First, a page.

Federal Reserve Chairman Ben Bernanke has been getting plenty of heat from Congress for stepping in to rescue Bear Stearns. But a new report shows that lawmakers themselves don't show much restraint when it comes to spending taxpayer money on pet projects.
The amount of so-called pork barrel spending jumped30 percent — to $17.2 billion — during the current fiscal year, according to Citizens Against Government Waste, a non-partisan watchdog organization.
That’s less than the $30 billion guarantee the Fed used to help JPMorgan buy Bear Stearns. But the Fed’s money may or may not be needed. And even the most radical free-marketers say the Fed did the right thing to head off a possible financial system meltdown.
“I hate situations of moral hazard but on the other hand if Bear Stearns had sunk, that would have been a tremendous mess,” says Tom Firey, a policy analyst with Cato Institute. “The radical free market guy in me is very nervous about it, but I guess if we are going to have a Fed this is what they should do — it is the lender of last resort.”
The public’s money the Fed put at risk is a fraction of what is spent elsewhere in Washington.
The defense department, for instance, was $295 billion over budget last year on spending for major weapons systems, which totaled $1.6 trillion, according to a scathing report by the Government Accountability Office released on Monday.
“I have been looking at this [defense spending] for 40 years but I have never seen it this bad,” said Lawrence Korb, a former high-ranking defense department official, now at the Center for American Progress, a liberal think-tank.
He estimated that the Pentagon procurement process wastes about 25 percent of its appropriations, far higher that what he considers a more typical rate, for past Republican and Democratic administrations, of 10 percent.
Thomas Schatz, the president of Citizens Against Government Waste (CAGW), said the sheer volume of earmarks is such a serious distraction he believes there is a direct trade off between earmarks and oversight.
“The pork has gone up, and the oversight has gone down,” he said, while unveiling his group’s annual report: ‘2008 Congressional Pig Book.’
Lawmakers awarded money to 11,610 pet projects, a 337 percent increase from 2007 but that was just one-third of the 36,000 requests that Congress actually pitched itself.
Each request is considered in appropriations committees, eating up valuable oversight time.
“Most legislators, at any level of government, like to take credit for ‘doing something’ and that usually is spending money and the credit usually goes in creating something new,” said Schatz. ‘It is easier to create a new program or a new weapons system than to determine whether what they are doing already is being done effectively.”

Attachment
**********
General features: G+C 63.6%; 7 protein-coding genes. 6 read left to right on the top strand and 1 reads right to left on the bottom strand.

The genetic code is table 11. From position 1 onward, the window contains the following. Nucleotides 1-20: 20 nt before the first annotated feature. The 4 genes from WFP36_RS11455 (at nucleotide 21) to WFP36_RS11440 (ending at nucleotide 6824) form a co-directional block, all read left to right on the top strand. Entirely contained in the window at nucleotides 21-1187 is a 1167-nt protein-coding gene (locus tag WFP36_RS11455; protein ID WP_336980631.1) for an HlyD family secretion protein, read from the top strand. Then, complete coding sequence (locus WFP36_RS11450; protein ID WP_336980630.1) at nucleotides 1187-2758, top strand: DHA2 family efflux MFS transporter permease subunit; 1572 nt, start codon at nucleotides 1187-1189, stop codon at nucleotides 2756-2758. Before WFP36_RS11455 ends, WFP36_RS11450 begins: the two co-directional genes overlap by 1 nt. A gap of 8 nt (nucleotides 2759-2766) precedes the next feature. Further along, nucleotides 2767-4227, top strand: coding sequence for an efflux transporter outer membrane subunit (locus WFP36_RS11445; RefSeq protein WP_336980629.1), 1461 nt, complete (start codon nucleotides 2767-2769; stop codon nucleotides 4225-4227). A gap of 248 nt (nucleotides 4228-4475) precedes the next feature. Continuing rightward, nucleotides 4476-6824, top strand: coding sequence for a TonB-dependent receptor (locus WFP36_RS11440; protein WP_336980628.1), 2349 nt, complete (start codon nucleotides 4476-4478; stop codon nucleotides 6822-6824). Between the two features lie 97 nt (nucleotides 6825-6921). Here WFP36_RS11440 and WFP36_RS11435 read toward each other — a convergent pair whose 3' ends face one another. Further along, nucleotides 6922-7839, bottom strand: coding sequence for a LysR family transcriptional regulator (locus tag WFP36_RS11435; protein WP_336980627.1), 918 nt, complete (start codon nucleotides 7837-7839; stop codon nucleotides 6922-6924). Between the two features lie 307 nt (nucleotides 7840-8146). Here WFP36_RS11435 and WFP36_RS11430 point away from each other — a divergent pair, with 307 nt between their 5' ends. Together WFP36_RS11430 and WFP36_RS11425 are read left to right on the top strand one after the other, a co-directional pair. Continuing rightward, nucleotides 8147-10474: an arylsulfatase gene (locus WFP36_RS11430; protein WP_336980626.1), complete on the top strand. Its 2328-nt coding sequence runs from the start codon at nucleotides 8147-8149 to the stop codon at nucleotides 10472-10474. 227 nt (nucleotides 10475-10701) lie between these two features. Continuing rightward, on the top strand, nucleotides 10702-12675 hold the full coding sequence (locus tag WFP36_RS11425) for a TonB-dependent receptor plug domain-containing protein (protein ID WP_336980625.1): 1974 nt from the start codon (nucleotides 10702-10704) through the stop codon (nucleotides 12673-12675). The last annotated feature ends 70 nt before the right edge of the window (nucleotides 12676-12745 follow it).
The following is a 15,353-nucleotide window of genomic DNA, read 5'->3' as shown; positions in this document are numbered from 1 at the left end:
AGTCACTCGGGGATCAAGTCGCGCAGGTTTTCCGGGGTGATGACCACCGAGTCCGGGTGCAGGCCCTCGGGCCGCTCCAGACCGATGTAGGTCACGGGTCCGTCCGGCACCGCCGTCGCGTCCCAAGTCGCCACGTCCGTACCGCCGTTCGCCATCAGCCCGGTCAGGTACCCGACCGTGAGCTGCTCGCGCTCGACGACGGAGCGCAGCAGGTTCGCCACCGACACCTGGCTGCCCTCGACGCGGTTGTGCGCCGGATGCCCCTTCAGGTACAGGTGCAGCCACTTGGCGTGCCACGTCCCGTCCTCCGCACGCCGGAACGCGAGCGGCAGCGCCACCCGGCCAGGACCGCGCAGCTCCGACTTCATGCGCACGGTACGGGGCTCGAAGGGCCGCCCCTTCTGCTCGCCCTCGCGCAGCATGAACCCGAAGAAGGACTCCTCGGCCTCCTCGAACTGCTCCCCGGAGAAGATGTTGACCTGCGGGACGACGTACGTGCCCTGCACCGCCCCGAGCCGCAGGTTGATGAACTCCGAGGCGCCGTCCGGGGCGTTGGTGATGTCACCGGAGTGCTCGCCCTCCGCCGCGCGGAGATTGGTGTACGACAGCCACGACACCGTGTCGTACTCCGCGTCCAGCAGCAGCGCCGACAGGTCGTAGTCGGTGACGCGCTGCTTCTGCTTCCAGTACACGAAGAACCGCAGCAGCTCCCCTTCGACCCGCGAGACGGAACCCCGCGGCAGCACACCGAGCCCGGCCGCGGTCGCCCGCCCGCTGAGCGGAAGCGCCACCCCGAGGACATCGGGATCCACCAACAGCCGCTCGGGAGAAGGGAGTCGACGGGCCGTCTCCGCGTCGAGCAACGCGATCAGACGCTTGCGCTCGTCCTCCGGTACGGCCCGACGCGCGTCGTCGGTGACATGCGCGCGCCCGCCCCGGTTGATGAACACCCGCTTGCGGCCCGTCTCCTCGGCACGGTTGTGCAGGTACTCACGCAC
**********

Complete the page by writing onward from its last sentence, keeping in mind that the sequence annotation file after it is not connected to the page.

This dynamic, he cautioned, could compromise critical Congressional oversight of the administration’s current rescue efforts of the financial system.
“Whatever happens to the financial system with [Treasury] Secretary [Henry] Paulson’s proposal is really something that Congress should be focused on … [but some] members of Congress are probably thinking in the back of their minds, ‘Am I going to get my pet projects this year,’” offered Schatz, referring to the sweeping financial industry regulatory reorganization Paulson unveiled Monday.
That might be unduly harsh on most of Congress, but reflects thinking shaped by the 22 years Schatz has spent at the CAGW, which was founded to attack federal government waste in 1984, by the late industrialist J. Peter Grace, after he led President Ronald Reagan’s Private Sector Survey on Cost Control, also known as the Grace Commission.
The issue of government spending — and waste — is bound to become more contentious in coming years, say experts, as the accumulated weight of swelling fiscal deficits gradually crush the government’s ability to invest in the future and respond to emergencies.
The Pentagon’s weapons programs could be a particular focus. It is the largest discretionary item in the US budget and is at its highest levels in two decades
“Every dollar spent inefficiently in developing and procuring weapons systems is less money available for many other internal and external budget priorities – such as the global war on terror and growing entitlements programs,” noted Gene Dodaro, the acting Comptroller General, in a letter accompanying the GAO report.
“In coming decades, our ability to sustain even the constitutionally enumerated responsibilities of the federal government will come under increasing pressure,” he added.
“The waste issue is extremely important but solving the waste issue doesn’t solve our fiscal problem, by any means,” added Eugene Steuerle, a budget expert at the Urban Institute who said the bigger looming budget problems are ballooning retirement and health care costs.